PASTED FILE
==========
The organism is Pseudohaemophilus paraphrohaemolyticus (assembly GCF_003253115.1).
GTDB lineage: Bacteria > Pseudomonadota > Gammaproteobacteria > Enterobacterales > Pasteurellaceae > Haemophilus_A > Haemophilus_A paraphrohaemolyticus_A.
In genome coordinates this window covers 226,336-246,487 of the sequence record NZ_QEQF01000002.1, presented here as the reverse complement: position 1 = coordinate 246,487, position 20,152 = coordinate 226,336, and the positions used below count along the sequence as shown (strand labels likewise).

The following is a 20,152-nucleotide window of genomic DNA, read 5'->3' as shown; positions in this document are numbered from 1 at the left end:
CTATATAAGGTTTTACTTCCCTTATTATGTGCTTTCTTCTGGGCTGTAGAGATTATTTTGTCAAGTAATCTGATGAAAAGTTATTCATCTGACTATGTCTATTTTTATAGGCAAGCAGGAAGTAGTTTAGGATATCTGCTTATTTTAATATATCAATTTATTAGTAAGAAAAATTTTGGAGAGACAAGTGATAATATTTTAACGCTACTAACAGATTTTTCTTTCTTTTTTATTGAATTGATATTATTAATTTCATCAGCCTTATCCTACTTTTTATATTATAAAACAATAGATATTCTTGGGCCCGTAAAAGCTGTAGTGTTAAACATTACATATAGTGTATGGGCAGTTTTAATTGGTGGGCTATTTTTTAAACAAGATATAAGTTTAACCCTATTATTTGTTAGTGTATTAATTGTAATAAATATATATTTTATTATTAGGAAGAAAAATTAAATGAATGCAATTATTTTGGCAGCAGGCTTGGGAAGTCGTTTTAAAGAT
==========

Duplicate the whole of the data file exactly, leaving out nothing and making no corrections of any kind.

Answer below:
The organism is Pseudohaemophilus paraphrohaemolyticus (assembly GCF_003253115.1).
GTDB lineage: Bacteria > Pseudomonadota > Gammaproteobacteria > Enterobacterales > Pasteurellaceae > Haemophilus_A > Haemophilus_A paraphrohaemolyticus_A.
In genome coordinates this window covers 226,336-246,487 of the sequence record NZ_QEQF01000002.1, presented here as the reverse complement: position 1 = coordinate 246,487, position 20,152 = coordinate 226,336, and the positions used below count along the sequence as shown (strand labels likewise).

The following is a 20,152-nucleotide window of genomic DNA, read 5'->3' as shown; positions in this document are numbered from 1 at the left end:
CTATATAAGGTTTTACTTCCCTTATTATGTGCTTTCTTCTGGGCTGTAGAGATTATTTTGTCAAGTAATCTGATGAAAAGTTATTCATCTGACTATGTCTATTTTTATAGGCAAGCAGGAAGTAGTTTAGGATATCTGCTTATTTTAATATATCAATTTATTAGTAAGAAAAATTTTGGAGAGACAAGTGATAATATTTTAACGCTACTAACAGATTTTTCTTTCTTTTTTATTGAATTGATATTATTAATTTCATCAGCCTTATCCTACTTTTTATATTATAAAACAATAGATATTCTTGGGCCCGTAAAAGCTGTAGTGTTAAACATTACATATAGTGTATGGGCAGTTTTAATTGGTGGGCTATTTTTTAAACAAGATATAAGTTTAACCCTATTATTTGTTAGTGTATTAATTGTAATAAATATATATTTTATTATTAGGAAGAAAAATTAAATGAATGCAATTATTTTGGCAGCAGGCTTGGGAAGTCGTTTTAAAGAT